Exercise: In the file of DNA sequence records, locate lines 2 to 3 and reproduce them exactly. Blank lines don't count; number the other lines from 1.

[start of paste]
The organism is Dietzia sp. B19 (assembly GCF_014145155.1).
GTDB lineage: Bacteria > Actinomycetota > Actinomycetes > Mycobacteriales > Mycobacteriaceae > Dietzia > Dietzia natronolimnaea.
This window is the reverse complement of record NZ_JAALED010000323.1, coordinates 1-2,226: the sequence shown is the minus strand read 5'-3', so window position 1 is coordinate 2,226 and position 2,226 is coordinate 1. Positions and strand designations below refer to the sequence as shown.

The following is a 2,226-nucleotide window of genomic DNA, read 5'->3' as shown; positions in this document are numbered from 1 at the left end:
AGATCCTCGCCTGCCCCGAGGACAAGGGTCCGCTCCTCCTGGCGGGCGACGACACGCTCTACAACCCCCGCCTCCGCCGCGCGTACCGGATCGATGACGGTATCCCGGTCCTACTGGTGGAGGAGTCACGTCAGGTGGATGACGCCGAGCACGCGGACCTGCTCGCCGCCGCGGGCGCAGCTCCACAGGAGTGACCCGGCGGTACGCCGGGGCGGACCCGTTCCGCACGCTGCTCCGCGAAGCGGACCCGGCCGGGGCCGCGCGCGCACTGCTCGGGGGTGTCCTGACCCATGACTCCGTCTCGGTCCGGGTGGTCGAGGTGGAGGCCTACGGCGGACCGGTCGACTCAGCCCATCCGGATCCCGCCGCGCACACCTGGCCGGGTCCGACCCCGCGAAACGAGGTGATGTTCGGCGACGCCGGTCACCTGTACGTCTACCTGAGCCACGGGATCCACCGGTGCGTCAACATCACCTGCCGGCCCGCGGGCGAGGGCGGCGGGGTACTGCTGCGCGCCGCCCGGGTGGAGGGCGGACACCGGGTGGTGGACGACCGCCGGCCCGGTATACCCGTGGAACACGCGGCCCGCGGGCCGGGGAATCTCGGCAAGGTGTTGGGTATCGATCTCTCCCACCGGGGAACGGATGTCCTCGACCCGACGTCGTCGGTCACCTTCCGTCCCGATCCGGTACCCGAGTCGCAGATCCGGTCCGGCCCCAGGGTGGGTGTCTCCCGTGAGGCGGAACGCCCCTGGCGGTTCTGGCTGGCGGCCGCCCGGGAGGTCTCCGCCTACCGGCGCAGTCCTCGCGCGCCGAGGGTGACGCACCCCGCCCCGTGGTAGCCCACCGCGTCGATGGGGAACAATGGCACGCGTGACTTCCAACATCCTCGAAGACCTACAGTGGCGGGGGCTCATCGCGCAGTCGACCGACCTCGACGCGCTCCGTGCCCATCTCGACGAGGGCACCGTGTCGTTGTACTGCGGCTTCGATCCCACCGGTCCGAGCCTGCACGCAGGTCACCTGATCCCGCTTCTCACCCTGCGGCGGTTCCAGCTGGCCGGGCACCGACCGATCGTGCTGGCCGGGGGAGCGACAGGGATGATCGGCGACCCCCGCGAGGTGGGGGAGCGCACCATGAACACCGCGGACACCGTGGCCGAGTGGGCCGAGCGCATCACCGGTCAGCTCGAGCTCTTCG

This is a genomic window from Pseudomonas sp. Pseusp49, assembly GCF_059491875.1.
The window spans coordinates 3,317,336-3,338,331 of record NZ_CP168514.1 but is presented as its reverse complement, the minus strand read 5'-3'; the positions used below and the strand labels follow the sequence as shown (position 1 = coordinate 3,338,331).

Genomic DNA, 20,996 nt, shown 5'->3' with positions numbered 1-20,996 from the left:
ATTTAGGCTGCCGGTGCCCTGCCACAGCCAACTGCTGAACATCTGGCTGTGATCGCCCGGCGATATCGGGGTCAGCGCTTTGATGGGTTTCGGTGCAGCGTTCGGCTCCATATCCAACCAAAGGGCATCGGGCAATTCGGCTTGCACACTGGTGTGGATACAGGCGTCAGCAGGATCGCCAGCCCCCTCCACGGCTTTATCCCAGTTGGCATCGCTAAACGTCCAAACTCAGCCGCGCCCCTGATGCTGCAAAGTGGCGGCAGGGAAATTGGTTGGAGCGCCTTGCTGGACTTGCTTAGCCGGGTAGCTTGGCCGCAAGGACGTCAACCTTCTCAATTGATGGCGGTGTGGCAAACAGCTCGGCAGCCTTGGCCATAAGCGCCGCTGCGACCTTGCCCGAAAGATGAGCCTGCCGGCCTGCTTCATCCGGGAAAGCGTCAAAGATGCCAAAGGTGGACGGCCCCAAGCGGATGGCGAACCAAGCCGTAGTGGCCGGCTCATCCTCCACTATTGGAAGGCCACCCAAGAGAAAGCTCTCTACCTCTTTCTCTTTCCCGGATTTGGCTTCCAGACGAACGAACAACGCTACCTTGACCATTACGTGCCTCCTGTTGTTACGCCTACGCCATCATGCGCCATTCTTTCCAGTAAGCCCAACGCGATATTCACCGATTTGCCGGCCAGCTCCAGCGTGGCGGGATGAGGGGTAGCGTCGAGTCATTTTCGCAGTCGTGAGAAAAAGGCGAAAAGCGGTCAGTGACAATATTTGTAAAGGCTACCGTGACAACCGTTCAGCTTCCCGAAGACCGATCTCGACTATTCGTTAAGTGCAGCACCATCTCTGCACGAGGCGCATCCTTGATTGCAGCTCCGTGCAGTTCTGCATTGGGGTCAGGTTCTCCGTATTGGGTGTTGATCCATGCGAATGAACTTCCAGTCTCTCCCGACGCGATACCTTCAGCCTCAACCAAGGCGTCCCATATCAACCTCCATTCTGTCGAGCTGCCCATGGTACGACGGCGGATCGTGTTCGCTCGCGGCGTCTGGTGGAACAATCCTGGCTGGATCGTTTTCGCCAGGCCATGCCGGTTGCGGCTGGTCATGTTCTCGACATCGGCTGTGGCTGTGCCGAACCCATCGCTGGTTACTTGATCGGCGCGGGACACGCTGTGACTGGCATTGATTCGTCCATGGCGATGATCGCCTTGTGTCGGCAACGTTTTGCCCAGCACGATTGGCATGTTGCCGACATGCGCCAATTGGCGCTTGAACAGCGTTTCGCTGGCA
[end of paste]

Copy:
GTDB lineage: Bacteria > Actinomycetota > Actinomycetes > Mycobacteriales > Mycobacteriaceae > Dietzia > Dietzia natronolimnaea.
This window is the reverse complement of record NZ_JAALED010000323.1, coordinates 1-2,226: the sequence shown is the minus strand read 5'-3', so window position 1 is coordinate 2,226 and position 2,226 is coordinate 1. Positions and strand designations below refer to the sequence as shown.